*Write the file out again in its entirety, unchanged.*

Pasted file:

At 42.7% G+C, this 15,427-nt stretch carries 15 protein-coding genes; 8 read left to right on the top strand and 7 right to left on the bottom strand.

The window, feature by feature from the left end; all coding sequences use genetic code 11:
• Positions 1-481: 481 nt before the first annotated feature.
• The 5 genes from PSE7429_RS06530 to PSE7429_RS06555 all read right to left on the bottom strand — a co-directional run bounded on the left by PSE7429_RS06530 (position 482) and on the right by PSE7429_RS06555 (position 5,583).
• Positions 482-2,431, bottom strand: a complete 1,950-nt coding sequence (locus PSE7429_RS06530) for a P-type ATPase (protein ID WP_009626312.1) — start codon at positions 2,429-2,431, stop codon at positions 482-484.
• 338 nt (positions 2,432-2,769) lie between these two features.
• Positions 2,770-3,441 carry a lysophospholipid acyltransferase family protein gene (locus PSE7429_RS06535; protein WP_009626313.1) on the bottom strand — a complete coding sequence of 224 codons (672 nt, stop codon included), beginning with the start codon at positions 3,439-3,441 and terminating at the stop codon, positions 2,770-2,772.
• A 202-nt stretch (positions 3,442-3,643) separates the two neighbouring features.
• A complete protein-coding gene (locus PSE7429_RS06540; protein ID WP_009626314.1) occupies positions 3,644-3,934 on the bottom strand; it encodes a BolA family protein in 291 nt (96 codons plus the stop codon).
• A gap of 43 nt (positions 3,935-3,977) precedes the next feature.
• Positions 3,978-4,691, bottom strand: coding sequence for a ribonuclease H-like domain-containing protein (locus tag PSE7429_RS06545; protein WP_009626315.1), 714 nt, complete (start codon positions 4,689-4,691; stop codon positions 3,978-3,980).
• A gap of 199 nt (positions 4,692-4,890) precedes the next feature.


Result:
At 42.7% G+C, this 15,427-nt stretch carries 15 protein-coding genes; 8 read left to right on the top strand and 7 right to left on the bottom strand.

The window, feature by feature from the left end; all coding sequences use genetic code 11:
• Positions 1-481: 481 nt before the first annotated feature.
• The 5 genes from PSE7429_RS06530 to PSE7429_RS06555 all read right to left on the bottom strand — a co-directional run bounded on the left by PSE7429_RS06530 (position 482) and on the right by PSE7429_RS06555 (position 5,583).
• Positions 482-2,431, bottom strand: a complete 1,950-nt coding sequence (locus PSE7429_RS06530) for a P-type ATPase (protein ID WP_009626312.1) — start codon at positions 2,429-2,431, stop codon at positions 482-484.
• 338 nt (positions 2,432-2,769) lie between these two features.
• Positions 2,770-3,441 carry a lysophospholipid acyltransferase family protein gene (locus PSE7429_RS06535; protein WP_009626313.1) on the bottom strand — a complete coding sequence of 224 codons (672 nt, stop codon included), beginning with the start codon at positions 3,439-3,441 and terminating at the stop codon, positions 2,770-2,772.
• A 202-nt stretch (positions 3,442-3,643) separates the two neighbouring features.
• A complete protein-coding gene (locus PSE7429_RS06540; protein ID WP_009626314.1) occupies positions 3,644-3,934 on the bottom strand; it encodes a BolA family protein in 291 nt (96 codons plus the stop codon).
• A gap of 43 nt (positions 3,935-3,977) precedes the next feature.
• Positions 3,978-4,691, bottom strand: coding sequence for a ribonuclease H-like domain-containing protein (locus tag PSE7429_RS06545; protein WP_009626315.1), 714 nt, complete (start codon positions 4,689-4,691; stop codon positions 3,978-3,980).
• A gap of 199 nt (positions 4,692-4,890) precedes the next feature.